In the heart of the sea ebook


Read "In the Heart of the Sea The Tragedy of the Whaleship Essex" by Nathaniel Philbrick available from Rakuten Kobo. Sign up today and get $5 off your first. Soon to be a major motion picture starring Chris Hemsworth, Cillian Murphy, Ben Wishaw, and Brendan Gleeson, and directed by Ron Howard. An intense and mesmerizing read, In the Heart of the Sea is a monumental work of history forever placing the Essex tragedy in the American. Get personalized recommendations and earn points toward a free book! “Nathaniel Philbrick has taken one of the most horrifying stories in maritime history and turned it into a of the most chilling books I have ever read.”–Sebastian Junger, author of The Perfect Storm.

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In The Heart Of The Sea Ebook

Click here. cover image of In the Heart of the Sea. Read A Sample. In the Heart of the Sea. The Tragedy of the Whaleship Essex. by Nathaniel Philbrick. ebook. Editorial Reviews. Review. The appeal of Dava Sobel's Longitude was, in part, Advanced Search · Kindle Store; ›; Kindle eBooks; ›; History. Editorial Reviews. Review. The appeal of Dava Sobel's Longitude was, in part, eBook features: Highlight, take notes, and search in the book; In this edition, page numbers are just like the physical edition; Length: pages; Word Wise.

The surf flew in all directions about him with the continual violent thrashing of his tail. His head about half out of the water, and in that way he came upon us, and again struck the ship. The Nantucket ship Essex was commanded by a newly commissioned captain by the name of George Pollard. The ship, an old vessel, had always been thought of as a lucky ship, given that it had returned so many profits to the owners. Much of the crew was green and were on their first whaling voyage. The ranks of Nantucket sailors had been filled out with some African Americans and some men referred to as offshore men, meaning that they were not of Quaker Nantucket stock. Early in the voyage, they hit a squall that nearly heels them over. Captain Pollard does not spring into action as quickly as he should, but does finally give the right orders, and the good ship Essex rights herself. It was a foretaste of what was going to be a disastrous journey. In the 19th century, over , sperm whales were harvested for their spermaceti. We always improve at killing things. A normal sized whale will have about gallons of this semi-waxy substance in their heads. When exposed to air, it turns to a semi-liquid and looks This oily substance was used to lubricate machinery during the industrial revolution and to light lamps.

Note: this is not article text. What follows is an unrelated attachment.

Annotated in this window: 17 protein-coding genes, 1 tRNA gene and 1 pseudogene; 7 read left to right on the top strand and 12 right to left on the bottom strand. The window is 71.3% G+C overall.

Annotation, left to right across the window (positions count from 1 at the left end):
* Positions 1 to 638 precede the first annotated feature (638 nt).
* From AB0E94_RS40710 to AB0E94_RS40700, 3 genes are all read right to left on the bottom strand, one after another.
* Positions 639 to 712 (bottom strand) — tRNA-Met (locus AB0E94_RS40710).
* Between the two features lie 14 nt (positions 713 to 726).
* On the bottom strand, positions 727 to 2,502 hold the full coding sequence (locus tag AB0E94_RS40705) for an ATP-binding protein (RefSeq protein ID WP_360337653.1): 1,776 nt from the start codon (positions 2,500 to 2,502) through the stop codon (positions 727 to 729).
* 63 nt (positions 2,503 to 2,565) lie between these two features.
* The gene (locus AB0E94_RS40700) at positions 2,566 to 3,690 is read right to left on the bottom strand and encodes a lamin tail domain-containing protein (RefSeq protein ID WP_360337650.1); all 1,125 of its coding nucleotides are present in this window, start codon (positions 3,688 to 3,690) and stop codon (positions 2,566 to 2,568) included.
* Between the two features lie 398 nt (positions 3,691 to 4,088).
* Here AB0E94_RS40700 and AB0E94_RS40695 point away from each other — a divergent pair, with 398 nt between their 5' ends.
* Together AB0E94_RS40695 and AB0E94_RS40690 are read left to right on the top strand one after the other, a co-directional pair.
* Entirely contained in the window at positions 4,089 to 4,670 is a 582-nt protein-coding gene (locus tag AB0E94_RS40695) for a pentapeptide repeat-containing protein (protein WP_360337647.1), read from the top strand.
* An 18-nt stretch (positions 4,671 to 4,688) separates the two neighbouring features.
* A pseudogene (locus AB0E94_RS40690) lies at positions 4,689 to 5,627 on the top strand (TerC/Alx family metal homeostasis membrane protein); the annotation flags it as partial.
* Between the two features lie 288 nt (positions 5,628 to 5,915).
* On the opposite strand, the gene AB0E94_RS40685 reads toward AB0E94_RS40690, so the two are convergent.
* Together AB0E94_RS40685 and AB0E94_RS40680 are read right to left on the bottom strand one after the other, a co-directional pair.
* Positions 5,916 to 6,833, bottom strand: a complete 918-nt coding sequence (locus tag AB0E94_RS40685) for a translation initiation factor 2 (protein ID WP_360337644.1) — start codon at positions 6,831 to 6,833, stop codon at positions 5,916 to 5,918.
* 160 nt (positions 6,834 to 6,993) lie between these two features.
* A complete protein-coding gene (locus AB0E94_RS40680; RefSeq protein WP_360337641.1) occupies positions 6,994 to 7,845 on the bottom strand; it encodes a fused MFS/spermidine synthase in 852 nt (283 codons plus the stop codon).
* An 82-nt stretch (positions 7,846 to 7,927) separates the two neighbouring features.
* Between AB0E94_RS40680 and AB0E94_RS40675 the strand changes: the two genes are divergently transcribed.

Nathaniel Philbrick. Valiant Ambition: In the Hurricane's Eye: Reading the World: Ideas That Matter Third Edition. Michael Austin. Dava Sobel.

Editorial Reviews site. Nathaniel Philbrick 's In the Heart of the Sea is certainly cast from the same mold, examining the 19th-century Pacific whaling industry through the arc of the sinking of the whaleship Essex by a boisterous sperm whale. The story that inspired Herman Melville's classic Moby-Dick has a lot going for it--derring-do, cannibalism, rescue--and Philbrick proves an amiable and well-informed narrator, providing both context and detail.

We learn about the importance and mechanics of blubber production--a vital source of oil--and we get the nuts and bolts of harpooning and life aboard whalers.

We are spared neither the nitty-gritty of open boats nor the sucking of human bones dry. In , a whaling ship came upon a small boat off the coast of Chile containing two deranged men surrounded by human bones that they alternately chewed and clutched to their shriveled bodies.

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Write a customer review. Read reviews that mention moby dick heart of the sea whaling industry whaleship essex nathaniel philbrick true story herman melville well written south america pacific ocean highly recommend well researched owen chase cabin boy ship essex great read thomas nickerson nantucket whaling nineteenth century high seas. Showing of 1, reviews.

Top Reviews Most recent Top Reviews. There was a problem filtering reviews right now. Please try again later. Paperback Verified download. I'm not here to necessarily review the book - as several people have already expressed what a great story this is - but rather I'm here to say thank you to Nathaniel Philbrick and all other non-fiction writers who have taken the time to research amazing real life events and place that information into a gripping, factual account that somehow still reads like a novel.

I'm a high school history teacher who loves all kinds of history, but was never really interested in the whaling culture found on Nantucket Island, per se.